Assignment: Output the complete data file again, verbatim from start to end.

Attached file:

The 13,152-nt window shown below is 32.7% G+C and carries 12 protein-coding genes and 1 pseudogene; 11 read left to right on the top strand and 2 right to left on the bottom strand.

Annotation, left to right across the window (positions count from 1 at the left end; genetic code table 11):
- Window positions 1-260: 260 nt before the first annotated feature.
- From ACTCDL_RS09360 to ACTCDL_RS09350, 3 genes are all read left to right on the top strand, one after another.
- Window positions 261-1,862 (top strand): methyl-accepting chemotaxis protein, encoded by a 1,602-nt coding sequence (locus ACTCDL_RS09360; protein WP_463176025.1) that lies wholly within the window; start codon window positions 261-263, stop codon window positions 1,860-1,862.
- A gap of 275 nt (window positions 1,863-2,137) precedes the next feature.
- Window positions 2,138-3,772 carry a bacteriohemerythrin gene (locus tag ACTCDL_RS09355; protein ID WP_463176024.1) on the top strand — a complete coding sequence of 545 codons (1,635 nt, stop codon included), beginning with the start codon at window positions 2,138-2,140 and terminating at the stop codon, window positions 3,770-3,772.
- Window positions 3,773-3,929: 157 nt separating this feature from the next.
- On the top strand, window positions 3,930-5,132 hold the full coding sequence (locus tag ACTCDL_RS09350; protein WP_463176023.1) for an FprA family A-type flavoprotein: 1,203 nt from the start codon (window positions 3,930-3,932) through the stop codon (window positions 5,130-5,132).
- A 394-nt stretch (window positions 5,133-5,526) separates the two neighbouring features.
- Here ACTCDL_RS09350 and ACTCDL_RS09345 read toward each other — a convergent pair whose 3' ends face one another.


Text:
The 13,152-nt window shown below is 32.7% G+C and carries 12 protein-coding genes and 1 pseudogene; 11 read left to right on the top strand and 2 right to left on the bottom strand.

Annotation, left to right across the window (positions count from 1 at the left end; genetic code table 11):
- Window positions 1-260: 260 nt before the first annotated feature.
- From ACTCDL_RS09360 to ACTCDL_RS09350, 3 genes are all read left to right on the top strand, one after another.
- Window positions 261-1,862 (top strand): methyl-accepting chemotaxis protein, encoded by a 1,602-nt coding sequence (locus ACTCDL_RS09360; protein WP_463176025.1) that lies wholly within the window; start codon window positions 261-263, stop codon window positions 1,860-1,862.
- A gap of 275 nt (window positions 1,863-2,137) precedes the next feature.
- Window positions 2,138-3,772 carry a bacteriohemerythrin gene (locus tag ACTCDL_RS09355; protein ID WP_463176024.1) on the top strand — a complete coding sequence of 545 codons (1,635 nt, stop codon included), beginning with the start codon at window positions 2,138-2,140 and terminating at the stop codon, window positions 3,770-3,772.
- Window positions 3,773-3,929: 157 nt separating this feature from the next.
- On the top strand, window positions 3,930-5,132 hold the full coding sequence (locus tag ACTCDL_RS09350; protein WP_463176023.1) for an FprA family A-type flavoprotein: 1,203 nt from the start codon (window positions 3,930-3,932) through the stop codon (window positions 5,130-5,132).
- A 394-nt stretch (window positions 5,133-5,526) separates the two neighbouring features.
- Here ACTCDL_RS09350 and ACTCDL_RS09345 read toward each other — a convergent pair whose 3' ends face one another.